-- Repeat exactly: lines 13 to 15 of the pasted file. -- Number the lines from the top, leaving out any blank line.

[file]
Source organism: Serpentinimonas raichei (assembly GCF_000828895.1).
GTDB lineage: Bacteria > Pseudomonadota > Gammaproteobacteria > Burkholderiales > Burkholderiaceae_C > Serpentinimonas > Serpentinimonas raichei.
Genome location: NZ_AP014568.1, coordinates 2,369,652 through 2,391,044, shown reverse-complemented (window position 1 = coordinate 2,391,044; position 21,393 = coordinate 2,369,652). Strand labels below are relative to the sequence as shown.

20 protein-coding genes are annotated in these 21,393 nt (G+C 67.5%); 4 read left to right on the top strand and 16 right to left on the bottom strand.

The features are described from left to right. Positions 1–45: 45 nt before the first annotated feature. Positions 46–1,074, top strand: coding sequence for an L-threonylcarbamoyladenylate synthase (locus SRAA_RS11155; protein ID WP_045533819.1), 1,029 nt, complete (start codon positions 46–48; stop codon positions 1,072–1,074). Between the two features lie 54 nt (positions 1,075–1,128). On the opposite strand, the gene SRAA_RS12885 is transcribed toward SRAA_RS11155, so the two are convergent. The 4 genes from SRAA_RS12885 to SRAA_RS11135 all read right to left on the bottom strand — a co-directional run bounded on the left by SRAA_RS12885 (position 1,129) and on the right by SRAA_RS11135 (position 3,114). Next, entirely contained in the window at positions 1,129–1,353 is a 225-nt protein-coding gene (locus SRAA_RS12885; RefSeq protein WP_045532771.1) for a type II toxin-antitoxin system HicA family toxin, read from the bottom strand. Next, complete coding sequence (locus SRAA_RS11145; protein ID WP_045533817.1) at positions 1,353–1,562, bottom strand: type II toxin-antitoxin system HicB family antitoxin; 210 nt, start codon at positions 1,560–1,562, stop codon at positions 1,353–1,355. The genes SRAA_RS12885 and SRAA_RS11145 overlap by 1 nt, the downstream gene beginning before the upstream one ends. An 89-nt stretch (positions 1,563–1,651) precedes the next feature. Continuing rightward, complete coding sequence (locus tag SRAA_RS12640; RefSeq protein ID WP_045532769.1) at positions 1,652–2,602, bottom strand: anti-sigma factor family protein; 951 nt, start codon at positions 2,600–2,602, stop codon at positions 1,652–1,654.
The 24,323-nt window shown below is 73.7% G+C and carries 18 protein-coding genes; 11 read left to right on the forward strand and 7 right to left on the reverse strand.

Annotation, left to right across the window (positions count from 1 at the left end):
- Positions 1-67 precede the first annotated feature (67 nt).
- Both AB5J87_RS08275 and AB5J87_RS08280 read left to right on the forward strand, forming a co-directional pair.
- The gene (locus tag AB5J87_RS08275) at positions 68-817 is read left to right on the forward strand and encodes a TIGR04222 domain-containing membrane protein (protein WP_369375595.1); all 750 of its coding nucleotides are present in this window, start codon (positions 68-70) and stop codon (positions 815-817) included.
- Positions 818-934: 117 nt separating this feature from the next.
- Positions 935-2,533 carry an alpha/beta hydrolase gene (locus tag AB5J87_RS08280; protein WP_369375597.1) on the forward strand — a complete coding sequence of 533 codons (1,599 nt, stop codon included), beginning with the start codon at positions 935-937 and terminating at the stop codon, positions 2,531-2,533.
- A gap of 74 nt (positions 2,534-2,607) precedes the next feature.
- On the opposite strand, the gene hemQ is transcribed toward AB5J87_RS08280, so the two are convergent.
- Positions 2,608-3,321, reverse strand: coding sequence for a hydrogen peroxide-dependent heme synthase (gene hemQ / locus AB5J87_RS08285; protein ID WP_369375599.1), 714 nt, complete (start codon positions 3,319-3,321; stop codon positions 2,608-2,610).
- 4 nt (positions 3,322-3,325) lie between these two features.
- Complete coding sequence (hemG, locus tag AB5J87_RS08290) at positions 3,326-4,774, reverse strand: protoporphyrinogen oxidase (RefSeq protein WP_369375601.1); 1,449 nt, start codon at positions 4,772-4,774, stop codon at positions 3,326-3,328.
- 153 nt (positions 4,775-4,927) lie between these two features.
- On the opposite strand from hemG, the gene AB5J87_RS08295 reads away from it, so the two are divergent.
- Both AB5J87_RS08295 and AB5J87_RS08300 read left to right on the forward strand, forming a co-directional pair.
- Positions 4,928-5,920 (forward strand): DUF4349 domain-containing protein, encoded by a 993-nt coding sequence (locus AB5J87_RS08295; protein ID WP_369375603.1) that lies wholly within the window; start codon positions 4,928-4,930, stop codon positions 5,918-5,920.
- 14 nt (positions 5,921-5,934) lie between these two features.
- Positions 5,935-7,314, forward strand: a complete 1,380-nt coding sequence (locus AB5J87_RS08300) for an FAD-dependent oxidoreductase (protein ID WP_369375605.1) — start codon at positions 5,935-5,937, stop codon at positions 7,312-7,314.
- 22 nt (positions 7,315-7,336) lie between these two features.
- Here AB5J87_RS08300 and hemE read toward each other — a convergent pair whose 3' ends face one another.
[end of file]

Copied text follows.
- A gap of 74 nt (positions 2,534-2,607) precedes the next feature.
- On the opposite strand, the gene hemQ is transcribed toward AB5J87_RS08280, so the two are convergent.
- Positions 2,608-3,321, reverse strand: coding sequence for a hydrogen peroxide-dependent heme synthase (gene hemQ / locus AB5J87_RS08285; protein ID WP_369375599.1), 714 nt, complete (start codon positions 3,319-3,321; stop codon positions 2,608-2,610).